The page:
By faithfully referring to the endnotes in the course of reading the text, one can see why Allen's view of things is often privileged. His autobiography, Crash: The Life and Times of Dick Allen, is a major source of information for Kashatus, including the example referenced above. While I am sympathetic to Kashatus's effort to defend Allen throughout the text, the explanations given for some of Allen's actions in the 1960s seem to gloss over the detrimental consequences his behavior caused the Phillies. Also, by advancing a narrative in which Allen's post-1965 actions are chalked up as a calculated effort on his part to get himself traded out of Philadelphia, Kashatus implies the corollary assumption that once Allen was traded, his rebelling, drinking (the possibility that Allen was struggling with alcoholism, as other writers have alleged, is not discussed), and absenteeism would stop. Unfortunately, we know this was not the case.

In the concluding chapters, Kashatus delves a little more deeply into the sociological underpinnings of Allen's tortured career in Philadelphia and lays bare his argument: "Whether or not he intended to, Allen forced Philadelphia's sportswriters and fans to come to terms with the racism that existed in the city during the turbulent 1960s. He may not have done it with the self-discipline or tact of a Jackie Robinson, but he exemplified the emerging independence of major league players as well as the growing African American consciousness."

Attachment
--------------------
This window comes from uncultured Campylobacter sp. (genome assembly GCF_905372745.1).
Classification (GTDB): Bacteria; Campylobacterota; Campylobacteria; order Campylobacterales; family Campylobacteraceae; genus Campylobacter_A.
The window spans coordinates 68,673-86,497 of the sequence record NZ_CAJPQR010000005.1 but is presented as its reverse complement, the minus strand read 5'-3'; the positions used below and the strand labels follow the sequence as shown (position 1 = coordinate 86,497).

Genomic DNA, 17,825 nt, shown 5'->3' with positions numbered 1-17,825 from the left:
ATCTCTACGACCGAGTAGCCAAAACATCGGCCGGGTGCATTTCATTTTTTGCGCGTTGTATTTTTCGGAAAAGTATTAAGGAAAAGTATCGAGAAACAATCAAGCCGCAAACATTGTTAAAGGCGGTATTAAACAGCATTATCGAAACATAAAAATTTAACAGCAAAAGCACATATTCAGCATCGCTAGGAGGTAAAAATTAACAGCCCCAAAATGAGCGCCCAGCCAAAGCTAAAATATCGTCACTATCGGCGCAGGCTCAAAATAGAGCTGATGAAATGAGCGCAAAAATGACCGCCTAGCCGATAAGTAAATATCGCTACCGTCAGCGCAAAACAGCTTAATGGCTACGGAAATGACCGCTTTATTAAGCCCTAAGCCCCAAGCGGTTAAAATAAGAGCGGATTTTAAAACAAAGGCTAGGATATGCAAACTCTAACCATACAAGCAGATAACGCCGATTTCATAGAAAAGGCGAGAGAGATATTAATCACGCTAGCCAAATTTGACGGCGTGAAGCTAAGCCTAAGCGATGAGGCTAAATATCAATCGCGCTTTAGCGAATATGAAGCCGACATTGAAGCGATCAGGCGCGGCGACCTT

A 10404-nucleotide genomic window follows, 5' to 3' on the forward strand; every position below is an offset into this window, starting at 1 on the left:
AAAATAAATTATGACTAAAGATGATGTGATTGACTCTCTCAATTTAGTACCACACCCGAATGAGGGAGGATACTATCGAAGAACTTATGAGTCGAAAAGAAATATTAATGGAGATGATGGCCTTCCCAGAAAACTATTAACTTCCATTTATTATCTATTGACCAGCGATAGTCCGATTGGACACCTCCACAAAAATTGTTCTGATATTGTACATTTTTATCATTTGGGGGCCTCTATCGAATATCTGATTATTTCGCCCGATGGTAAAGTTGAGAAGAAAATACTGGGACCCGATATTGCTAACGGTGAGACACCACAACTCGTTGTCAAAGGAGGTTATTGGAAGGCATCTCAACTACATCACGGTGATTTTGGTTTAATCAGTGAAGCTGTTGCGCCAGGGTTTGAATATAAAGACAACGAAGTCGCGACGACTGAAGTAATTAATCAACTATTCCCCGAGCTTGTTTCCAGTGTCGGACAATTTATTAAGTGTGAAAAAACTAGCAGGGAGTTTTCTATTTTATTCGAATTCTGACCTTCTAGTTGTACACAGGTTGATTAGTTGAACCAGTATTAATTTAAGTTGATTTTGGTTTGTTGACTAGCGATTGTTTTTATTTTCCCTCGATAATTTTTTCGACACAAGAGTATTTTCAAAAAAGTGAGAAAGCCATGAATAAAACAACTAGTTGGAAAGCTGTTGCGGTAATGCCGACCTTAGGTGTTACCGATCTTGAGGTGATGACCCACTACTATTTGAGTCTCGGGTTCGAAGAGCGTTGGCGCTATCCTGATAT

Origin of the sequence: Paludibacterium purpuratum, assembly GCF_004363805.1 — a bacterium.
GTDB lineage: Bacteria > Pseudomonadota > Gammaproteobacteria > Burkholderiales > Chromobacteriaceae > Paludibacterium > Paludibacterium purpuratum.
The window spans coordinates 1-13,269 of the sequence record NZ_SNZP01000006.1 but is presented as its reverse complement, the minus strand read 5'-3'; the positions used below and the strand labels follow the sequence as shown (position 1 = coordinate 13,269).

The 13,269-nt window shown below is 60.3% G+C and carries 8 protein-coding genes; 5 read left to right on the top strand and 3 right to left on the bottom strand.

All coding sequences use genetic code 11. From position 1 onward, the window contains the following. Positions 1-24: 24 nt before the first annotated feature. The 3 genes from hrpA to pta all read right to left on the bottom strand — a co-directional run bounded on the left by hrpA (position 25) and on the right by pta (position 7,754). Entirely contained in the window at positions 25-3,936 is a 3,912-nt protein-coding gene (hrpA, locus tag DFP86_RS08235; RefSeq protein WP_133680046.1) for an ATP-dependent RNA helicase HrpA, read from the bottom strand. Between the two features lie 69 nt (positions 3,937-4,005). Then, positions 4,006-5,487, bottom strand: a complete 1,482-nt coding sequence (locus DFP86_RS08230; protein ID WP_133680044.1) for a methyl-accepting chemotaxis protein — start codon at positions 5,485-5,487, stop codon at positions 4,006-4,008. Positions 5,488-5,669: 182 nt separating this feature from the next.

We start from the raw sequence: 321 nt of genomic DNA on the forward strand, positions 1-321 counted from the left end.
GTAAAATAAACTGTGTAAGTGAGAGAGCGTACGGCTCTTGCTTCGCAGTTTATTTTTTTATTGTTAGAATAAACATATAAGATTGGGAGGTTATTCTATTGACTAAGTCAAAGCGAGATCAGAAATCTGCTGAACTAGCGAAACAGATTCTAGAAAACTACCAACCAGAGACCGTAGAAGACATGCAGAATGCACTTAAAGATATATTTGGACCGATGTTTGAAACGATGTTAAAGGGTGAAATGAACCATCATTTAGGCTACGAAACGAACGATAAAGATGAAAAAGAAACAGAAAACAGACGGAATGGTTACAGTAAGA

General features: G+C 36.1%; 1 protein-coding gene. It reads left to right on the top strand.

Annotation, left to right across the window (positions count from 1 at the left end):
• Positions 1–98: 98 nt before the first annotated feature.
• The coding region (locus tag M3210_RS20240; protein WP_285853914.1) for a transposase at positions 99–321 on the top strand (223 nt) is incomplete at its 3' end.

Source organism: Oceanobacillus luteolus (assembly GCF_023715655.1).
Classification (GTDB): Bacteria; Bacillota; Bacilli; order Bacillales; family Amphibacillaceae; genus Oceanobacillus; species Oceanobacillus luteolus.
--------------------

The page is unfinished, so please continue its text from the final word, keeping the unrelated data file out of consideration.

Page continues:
Though it is not listed as one of his primary subjects in the subtitle, Kashatus devotes a significant amount of attention to the changing nature of the sports media and how those changes impacted the teams being covered—especially if the local practitioners of this new kind of sports journalism were working in a turbulent milieu like 1960s Philadelphia. Referring to this practice as "chipmunk" journalism, Kashatus ascribes much of Allen's mid-1960s torment to the stories begun and perpetuated by the local sports press:

 

Known as the "Chipmunks," [Stan] Hochman and [Larry] Merchant represented a new breed of aggressive young sportswriters who went beyond the statistics and narrative description of the game to focus on the players' personalities and clubhouse controversy. . . . The chipmunk writers' constant emphasis on racial division within the Phillies clubhouse became a self-fulfilling prophecy by 1968, as Allen's rebellious behavior to force a trade fragmented the team.